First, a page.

The race for Georgia governor remains very tight with Republican Brian Kemp and Democrat Stacey Abrams in a virtual tie – little changed over the course of the past two months despite millions of dollars being poured into each campaign. In a race that has drawn national attention, Democrats and liberal supporters around the country are hoping that Abrams will become the first black woman ever elected governor in this country. And it could happen, depending on whose supporters are more motivated to go to the polls and how the undecided votes are cast.
With just a little more than a week to go before the Nov. 6 election, polls showed Kemp leading Abrams by two percentage points or less, well within the margin of error, thus a tossup:
* In a Reuters/Ipsos poll, Kemp led 47 percent to 46 percent for Abrams among likely voters.
* An earlier poll by WXIA/SurveyUSA had Kemp at 47 percent and Abrams at 45 percent with two percent for another candidate and four percent undecided.
* In an AJC/Channel 2 poll, Kemp led 47.7 percent to 46.3 percent with Libertarian Ted Metz at 2.3 percent and four percent of voters still undecided.
Independents pose a big challenge for Kemp, according to two of the three polls. Among likely independent voters in the Reuters/Ipsos poll, 40 percent said they would vote for Abrams, versus 29 percent for Kemp, 18 percent for Metz, with 12 percent undecided. In the earlier AJC/WSB poll, Abrams had a huge lead of 52.3 percent among independents to 28.5 percent for Kemp although the earlier Survey/USA poll showed that 46 percent of independents backed him versus 29 percent for Abrams. The Democrat led among voters who described themselves as moderates, another challenge for Kemp. The race comes down to rural versus urban to a large extent. Kemp leads among rural voters and Abrams among urban voters – and also by 11 points among suburban women.
In the lieutenant governor’s race, Republican Geoff Duncan led Democrat Sarah Riggs Amico 45.4 percent to 39.3 percent with 15.3 percent undecided. For secretary of state, Republican Brad Raffensperger led Democrat John Barrow 41.4 percent to 36.8 percent, according to the AJC/Channel 2 poll. In congressional races involving Cobb, Cherokee and several other metro counties, Sixth District Republican incumbent Rep. Karen Handel is being challenged by Democrat newcomer Lucy McBath; and 11th District Republican incumbent Barry Loudermilk faces Democrat newcomer Flynn D. Broady. These districts were once solidly Republican and even though the demographics are changing, Handel and Loudermilk are expected to retain their seats.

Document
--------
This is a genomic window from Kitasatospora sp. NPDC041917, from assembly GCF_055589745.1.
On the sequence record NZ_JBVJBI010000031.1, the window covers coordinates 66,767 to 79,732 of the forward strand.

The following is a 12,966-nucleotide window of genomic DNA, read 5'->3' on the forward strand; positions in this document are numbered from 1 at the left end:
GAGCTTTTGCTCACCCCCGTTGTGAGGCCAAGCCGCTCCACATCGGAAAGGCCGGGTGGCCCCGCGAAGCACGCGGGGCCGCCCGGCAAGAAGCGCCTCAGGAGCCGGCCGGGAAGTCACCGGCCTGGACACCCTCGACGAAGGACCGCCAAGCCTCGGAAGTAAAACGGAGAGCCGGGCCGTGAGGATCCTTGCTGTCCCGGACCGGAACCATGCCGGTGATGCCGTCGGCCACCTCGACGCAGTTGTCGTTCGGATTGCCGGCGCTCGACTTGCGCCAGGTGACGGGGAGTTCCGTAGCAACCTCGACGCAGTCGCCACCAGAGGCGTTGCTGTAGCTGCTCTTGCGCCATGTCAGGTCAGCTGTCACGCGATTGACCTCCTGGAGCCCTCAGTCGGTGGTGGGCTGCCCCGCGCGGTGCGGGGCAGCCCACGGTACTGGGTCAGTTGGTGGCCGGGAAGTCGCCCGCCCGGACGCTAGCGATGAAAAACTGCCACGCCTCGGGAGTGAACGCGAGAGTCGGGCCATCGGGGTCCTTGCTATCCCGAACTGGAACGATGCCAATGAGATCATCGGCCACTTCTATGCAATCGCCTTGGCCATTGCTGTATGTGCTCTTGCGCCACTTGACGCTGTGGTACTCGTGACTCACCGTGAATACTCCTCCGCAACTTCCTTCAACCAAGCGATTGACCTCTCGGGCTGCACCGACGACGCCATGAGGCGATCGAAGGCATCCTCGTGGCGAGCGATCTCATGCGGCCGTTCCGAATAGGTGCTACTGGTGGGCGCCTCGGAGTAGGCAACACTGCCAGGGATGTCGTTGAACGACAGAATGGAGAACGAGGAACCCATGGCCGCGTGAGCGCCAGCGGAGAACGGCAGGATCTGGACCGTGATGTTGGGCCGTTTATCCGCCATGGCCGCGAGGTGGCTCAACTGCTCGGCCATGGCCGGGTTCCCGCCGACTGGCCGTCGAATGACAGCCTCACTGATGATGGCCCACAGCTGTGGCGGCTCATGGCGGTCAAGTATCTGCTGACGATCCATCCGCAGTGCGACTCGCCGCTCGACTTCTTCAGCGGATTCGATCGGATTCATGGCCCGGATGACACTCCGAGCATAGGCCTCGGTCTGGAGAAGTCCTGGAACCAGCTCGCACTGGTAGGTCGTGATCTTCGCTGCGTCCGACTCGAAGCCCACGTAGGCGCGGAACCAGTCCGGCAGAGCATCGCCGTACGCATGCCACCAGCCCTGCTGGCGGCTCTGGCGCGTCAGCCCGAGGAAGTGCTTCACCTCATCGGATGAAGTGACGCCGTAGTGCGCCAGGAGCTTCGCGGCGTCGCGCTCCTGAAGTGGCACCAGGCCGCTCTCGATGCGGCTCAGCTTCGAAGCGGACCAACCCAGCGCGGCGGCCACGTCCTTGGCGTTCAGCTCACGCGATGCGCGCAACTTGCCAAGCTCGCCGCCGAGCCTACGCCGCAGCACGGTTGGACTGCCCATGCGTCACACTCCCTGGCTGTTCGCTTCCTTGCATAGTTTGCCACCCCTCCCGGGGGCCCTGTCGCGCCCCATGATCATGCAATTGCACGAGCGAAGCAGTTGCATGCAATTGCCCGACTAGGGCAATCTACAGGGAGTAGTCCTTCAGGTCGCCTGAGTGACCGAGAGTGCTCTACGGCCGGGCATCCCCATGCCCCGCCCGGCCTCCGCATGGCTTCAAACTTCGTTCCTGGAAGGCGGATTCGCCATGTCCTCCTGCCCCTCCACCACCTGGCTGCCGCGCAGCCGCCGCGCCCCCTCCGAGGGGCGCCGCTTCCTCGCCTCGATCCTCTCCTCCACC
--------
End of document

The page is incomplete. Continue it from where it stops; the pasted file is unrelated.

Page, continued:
On the money front, Kemp and Abrams are in a virtual tie, almost matching each other in raising campaign contributions, per their latest financial reports. Combined, they took in $22 million during the third quarter, Kemp with $11.8 million and Abrams with $10.2 million. Kemp had $16.9 million overall and Abrams $16.3 million. They had plenty of cash to fund attack ads which are usually the most effective tool in winning elections. Reflecting the chasm in spending between the gubernatorial race and the down-ballot contests, the combined total for the lieutenant governor candidates was less than $4 million. Duncan was the leader with $2.2 million in contributions versus Amico’s $1.4 million, while Raffensperger had $1.9 million and Barrow $1.4 million. In the attorney general’s race, incumbent Republican Chris Carr out-raised Democrat Charlie Bailey with $1.9 million in contributions.
On the hyperactive litigation front, Kemp continues to come under fire as a candidate and as secretary of state. He and all county registrars in Georgia have been hit with a lawsuit by the ACLU demanding “that they provide due process for Georgia voters whose absentee ballots or applications are being rejected due to an alleged mismatch of signatures.” The ACLU asked a federal court for a temporary restraining order requiring elections officials “to provide absentee voters the opportunity to confirm their identity or otherwise resolve the alleged discrepancy.” Kemp’s office pointed out that local elections boards are totally responsible for absentee ballot eligibility. The lawsuit was filed on behalf of Asian-Americans Advancing Justice-Atlanta and the Georgia Muslim Voter Project. This latest legal action follows a full-scale assault by Abrams and supporters accusing Kemp of using his power as secretary of state to suppress minority voting – a charge he has refuted.
The bottom line is this: all the accusations and lawsuits are negatively affecting Kemp’s campaign at a critical point when he needs to be gaining ground. If the polls are fairly accurate and the trends hold, Kemp would need to get roughly half of the undecided voters to squeak out a victory but there’s the possibility that the Libertarian votes could deny either candidate a majority and force a runoff. In short, the race could go either way in this demographically new Georgia.